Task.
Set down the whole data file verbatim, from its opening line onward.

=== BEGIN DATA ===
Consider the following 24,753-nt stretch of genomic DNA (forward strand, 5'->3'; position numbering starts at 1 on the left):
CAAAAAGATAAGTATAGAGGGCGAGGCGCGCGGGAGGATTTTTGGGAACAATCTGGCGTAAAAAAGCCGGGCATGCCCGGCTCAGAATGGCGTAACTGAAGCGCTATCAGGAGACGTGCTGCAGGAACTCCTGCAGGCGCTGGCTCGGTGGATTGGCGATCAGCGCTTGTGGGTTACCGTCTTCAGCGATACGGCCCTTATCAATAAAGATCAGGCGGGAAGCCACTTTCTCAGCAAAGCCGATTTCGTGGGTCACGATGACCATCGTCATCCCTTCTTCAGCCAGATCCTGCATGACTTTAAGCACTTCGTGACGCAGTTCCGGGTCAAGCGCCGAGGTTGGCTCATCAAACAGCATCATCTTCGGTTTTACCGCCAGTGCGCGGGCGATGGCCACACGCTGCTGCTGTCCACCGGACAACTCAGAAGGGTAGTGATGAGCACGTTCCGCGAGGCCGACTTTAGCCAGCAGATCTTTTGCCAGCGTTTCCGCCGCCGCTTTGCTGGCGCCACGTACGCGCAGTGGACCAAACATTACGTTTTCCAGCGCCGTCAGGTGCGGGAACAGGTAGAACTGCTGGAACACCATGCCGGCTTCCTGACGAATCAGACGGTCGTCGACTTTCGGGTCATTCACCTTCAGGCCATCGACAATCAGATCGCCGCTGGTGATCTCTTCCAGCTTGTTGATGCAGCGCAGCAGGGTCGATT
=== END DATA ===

Consider the following 24,753-nt stretch of genomic DNA (forward strand, 5'->3'; position numbering starts at 1 on the left):
CAAAAAGATAAGTATAGAGGGCGAGGCGCGCGGGAGGATTTTTGGGAACAATCTGGCGTAAAAAAGCCGGGCATGCCCGGCTCAGAATGGCGTAACTGAAGCGCTATCAGGAGACGTGCTGCAGGAACTCCTGCAGGCGCTGGCTCGGTGGATTGGCGATCAGCGCTTGTGGGTTACCGTCTTCAGCGATACGGCCCTTATCAATAAAGATCAGGCGGGAAGCCACTTTCTCAGCAAAGCCGATTTCGTGGGTCACGATGACCATCGTCATCCCTTCTTCAGCCAGATCCTGCATGACTTTAAGCACTTCGTGACGCAGTTCCGGGTCAAGCGCCGAGGTTGGCTCATCAAACAGCATCATCTTCGGTTTTACCGCCAGTGCGCGGGCGATGGCCACACGCTGCTGCTGTCCACCGGACAACTCAGAAGGGTAGTGATGAGCACGTTCCGCGAGGCCGACTTTAGCCAGCAGATCTTTTGCCAGCGTTTCCGCCGCCGCTTTGCTGGCGCCACGTACGCGCAGTGGACCAAACATTACGTTTTCCAGCGCCGTCAGGTGCGGGAACAGGTAGAACTGCTGGAACACCATGCCGGCTTCCTGACGAATCAGACGGTCGTCGACTTTCGGGTCATTCACCTTCAGGCCATCGACAATCAGATCGCCGCTGGTGATCTCTTCCAGCTTGTTGATGCAGCGCAGCAGGGTCGATT